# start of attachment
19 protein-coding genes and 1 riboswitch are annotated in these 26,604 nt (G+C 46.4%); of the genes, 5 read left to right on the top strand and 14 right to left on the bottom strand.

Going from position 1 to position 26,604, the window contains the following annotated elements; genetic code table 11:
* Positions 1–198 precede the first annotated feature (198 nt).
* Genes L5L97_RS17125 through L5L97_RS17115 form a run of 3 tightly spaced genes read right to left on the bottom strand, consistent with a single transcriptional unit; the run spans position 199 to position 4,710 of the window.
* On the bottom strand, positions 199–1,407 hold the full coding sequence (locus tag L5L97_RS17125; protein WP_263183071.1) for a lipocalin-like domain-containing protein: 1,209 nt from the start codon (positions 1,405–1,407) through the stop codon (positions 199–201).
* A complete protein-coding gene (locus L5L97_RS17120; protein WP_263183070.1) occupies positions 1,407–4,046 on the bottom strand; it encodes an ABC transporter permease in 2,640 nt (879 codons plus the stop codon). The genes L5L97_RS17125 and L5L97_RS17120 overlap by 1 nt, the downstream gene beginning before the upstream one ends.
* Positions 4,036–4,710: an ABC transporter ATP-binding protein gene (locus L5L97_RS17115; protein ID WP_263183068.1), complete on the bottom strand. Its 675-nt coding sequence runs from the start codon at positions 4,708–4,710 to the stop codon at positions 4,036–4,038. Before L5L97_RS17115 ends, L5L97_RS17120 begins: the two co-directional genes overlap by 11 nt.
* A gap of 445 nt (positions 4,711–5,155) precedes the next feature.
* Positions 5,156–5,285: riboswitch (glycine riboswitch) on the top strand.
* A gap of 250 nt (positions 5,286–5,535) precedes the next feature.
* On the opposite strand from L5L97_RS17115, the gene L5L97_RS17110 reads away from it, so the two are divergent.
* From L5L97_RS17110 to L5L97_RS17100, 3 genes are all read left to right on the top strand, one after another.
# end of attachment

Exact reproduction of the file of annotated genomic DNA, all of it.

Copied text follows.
19 protein-coding genes and 1 riboswitch are annotated in these 26,604 nt (G+C 46.4%); of the genes, 5 read left to right on the top strand and 14 right to left on the bottom strand.

Going from position 1 to position 26,604, the window contains the following annotated elements; genetic code table 11:
* Positions 1–198 precede the first annotated feature (198 nt).
* Genes L5L97_RS17125 through L5L97_RS17115 form a run of 3 tightly spaced genes read right to left on the bottom strand, consistent with a single transcriptional unit; the run spans position 199 to position 4,710 of the window.
* On the bottom strand, positions 199–1,407 hold the full coding sequence (locus tag L5L97_RS17125; protein WP_263183071.1) for a lipocalin-like domain-containing protein: 1,209 nt from the start codon (positions 1,405–1,407) through the stop codon (positions 199–201).
* A complete protein-coding gene (locus L5L97_RS17120; protein WP_263183070.1) occupies positions 1,407–4,046 on the bottom strand; it encodes an ABC transporter permease in 2,640 nt (879 codons plus the stop codon). The genes L5L97_RS17125 and L5L97_RS17120 overlap by 1 nt, the downstream gene beginning before the upstream one ends.
* Positions 4,036–4,710: an ABC transporter ATP-binding protein gene (locus L5L97_RS17115; protein ID WP_263183068.1), complete on the bottom strand. Its 675-nt coding sequence runs from the start codon at positions 4,708–4,710 to the stop codon at positions 4,036–4,038. Before L5L97_RS17115 ends, L5L97_RS17120 begins: the two co-directional genes overlap by 11 nt.
* A gap of 445 nt (positions 4,711–5,155) precedes the next feature.
* Positions 5,156–5,285: riboswitch (glycine riboswitch) on the top strand.
* A gap of 250 nt (positions 5,286–5,535) precedes the next feature.
* On the opposite strand from L5L97_RS17115, the gene L5L97_RS17110 reads away from it, so the two are divergent.
* From L5L97_RS17110 to L5L97_RS17100, 3 genes are all read left to right on the top strand, one after another.